A VAST historic landmark mill which has stood derelict and boarded up for a decade is set to be redeveloped.
After months of discussions, a joint partnership agreement has been formed between the owners of London Mill in Ashbourne Road, Leek, and Staffordshire Moorlands District Council.
The aim is to bring the 161-year-old building back into use, potentially as a mixed use of business start-up units, residential and retail.
The mill was part of the Brough Nicholson and Hall silk manufacturing complex and was built in 1853, and employed 630 people at its height.
The building, which fronts Ashbourne Road, consists of four storeys and was Grade II-listed by English Heritage in April 1991.
Agent Nathan Ezier, whose family owns the building, said: "We have done development work in Manchester and now we want to share the idea for Leek.
"Working with the council in a recognised partnership will help us to look at a viable scheme for the former mill. The partnership will unlock the situation and help to regenerate the mill as we could not do it alone.
"This building stands on a gateway to Leek and has lots of potential. There is confidence in making this project viable.
"The family are delighted that things are now moving forward and want the premises brought back to life."
Leader of Staffordshire Moorlands District Council, Councillor Sybil Ralphs, who also has the responsibility for regeneration, said: "The council has been working hard in the background to bring us to this point, and it's great to be able to share our progress with everyone.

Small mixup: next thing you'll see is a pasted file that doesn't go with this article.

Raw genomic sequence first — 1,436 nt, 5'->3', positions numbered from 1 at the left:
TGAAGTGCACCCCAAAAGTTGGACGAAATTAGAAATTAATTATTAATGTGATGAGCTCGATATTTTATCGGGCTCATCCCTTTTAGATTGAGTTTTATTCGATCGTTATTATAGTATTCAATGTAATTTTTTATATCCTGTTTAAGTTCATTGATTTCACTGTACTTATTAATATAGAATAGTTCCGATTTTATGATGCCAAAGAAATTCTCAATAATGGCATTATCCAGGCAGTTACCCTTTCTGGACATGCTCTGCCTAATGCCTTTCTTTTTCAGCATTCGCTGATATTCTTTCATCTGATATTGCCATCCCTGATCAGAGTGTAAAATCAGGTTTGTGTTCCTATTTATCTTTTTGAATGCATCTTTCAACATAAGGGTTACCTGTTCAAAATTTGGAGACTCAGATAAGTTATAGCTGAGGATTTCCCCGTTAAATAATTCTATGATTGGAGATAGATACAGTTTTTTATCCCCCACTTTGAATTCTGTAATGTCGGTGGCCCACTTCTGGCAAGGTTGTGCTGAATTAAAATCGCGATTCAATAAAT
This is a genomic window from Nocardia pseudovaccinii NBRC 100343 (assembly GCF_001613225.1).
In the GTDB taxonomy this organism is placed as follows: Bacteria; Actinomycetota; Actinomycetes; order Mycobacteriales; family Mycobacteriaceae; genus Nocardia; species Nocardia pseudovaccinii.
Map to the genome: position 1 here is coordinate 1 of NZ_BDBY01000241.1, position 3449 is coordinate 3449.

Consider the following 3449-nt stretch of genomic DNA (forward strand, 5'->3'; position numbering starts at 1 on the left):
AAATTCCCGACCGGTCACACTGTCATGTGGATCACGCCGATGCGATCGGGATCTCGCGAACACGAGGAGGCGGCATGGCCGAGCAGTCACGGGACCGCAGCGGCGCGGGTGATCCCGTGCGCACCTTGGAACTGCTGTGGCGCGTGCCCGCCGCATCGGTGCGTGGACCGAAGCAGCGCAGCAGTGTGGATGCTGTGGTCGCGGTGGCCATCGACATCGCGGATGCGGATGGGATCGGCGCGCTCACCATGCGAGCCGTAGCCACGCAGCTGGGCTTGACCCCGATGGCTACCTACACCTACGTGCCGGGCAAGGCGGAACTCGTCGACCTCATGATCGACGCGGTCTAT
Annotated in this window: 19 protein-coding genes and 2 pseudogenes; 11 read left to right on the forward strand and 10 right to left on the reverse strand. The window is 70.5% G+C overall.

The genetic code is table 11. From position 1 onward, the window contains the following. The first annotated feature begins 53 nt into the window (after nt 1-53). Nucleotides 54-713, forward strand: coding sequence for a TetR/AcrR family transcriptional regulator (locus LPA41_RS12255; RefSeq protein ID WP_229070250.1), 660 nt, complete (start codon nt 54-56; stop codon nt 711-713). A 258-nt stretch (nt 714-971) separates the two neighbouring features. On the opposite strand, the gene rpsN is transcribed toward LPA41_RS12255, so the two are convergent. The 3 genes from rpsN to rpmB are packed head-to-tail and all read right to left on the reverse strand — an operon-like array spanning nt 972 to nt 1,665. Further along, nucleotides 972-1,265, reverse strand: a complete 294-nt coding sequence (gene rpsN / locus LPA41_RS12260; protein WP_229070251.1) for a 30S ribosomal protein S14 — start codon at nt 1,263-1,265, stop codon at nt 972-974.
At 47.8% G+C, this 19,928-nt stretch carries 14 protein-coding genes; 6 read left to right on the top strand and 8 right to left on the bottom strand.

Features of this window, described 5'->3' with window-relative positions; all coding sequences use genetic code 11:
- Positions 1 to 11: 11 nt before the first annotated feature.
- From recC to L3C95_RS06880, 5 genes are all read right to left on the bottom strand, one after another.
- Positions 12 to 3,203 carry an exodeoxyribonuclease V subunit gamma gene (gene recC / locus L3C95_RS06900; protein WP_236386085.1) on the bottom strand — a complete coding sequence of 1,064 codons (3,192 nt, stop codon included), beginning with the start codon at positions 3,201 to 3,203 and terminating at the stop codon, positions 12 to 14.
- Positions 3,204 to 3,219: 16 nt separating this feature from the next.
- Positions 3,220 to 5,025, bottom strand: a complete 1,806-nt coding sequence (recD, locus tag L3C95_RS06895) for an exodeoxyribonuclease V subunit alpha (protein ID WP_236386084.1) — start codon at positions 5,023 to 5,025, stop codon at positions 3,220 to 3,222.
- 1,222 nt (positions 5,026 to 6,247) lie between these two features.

"It's the latest development in Leek's renaissance – we are now seeing millions of pounds of investment coming into the town.
"We have the improvement works on Derby Street and the public realm, which are now nearing completion.
"The Premier Inn opened this week, the multi million pound development at Leek College is on schedule and the town continues to attract household names such as Waitrose and other multi-nationals."
"London Mill lies on one of the major gateways into the town and this focus on bringing it back into viable, commercial use is exciting.
"It's a huge project that will benefit Leek in both the short and long term and have a positive impact on so many people.
"It's been a long held ambition of the council's to see this architecturally important heritage building returned to an appropriate use, but we recognise that we can't do it alone.
"This partnership approach to regeneration offers us the potential to unlock many things that the council couldn't do alone, and I'm very much looking forward to exploring the possibilities over the coming months."
Executive director at the council, Dai Larner, said that following the agreement being signed last week, a partnership approach to bringing back the mill into use can now move forward.
He said: "This mill will be an extension to the Premier Inn development and will improve the town.
"The first thing is now to get a project together which is commercially viable.
"There are a range of ideas for the mill, such as business start-up units along with some residential."
The council has identified various streams of funding for the project including help from the county council, local enterprise board and the authority's own growth fund.
Funding for the growth project could also to be raised from the Leader Programme and Prudential Borrowing, along with a Government assisted area funding programme.
The council is also now able to keep a percentage of the money it collects from business rates.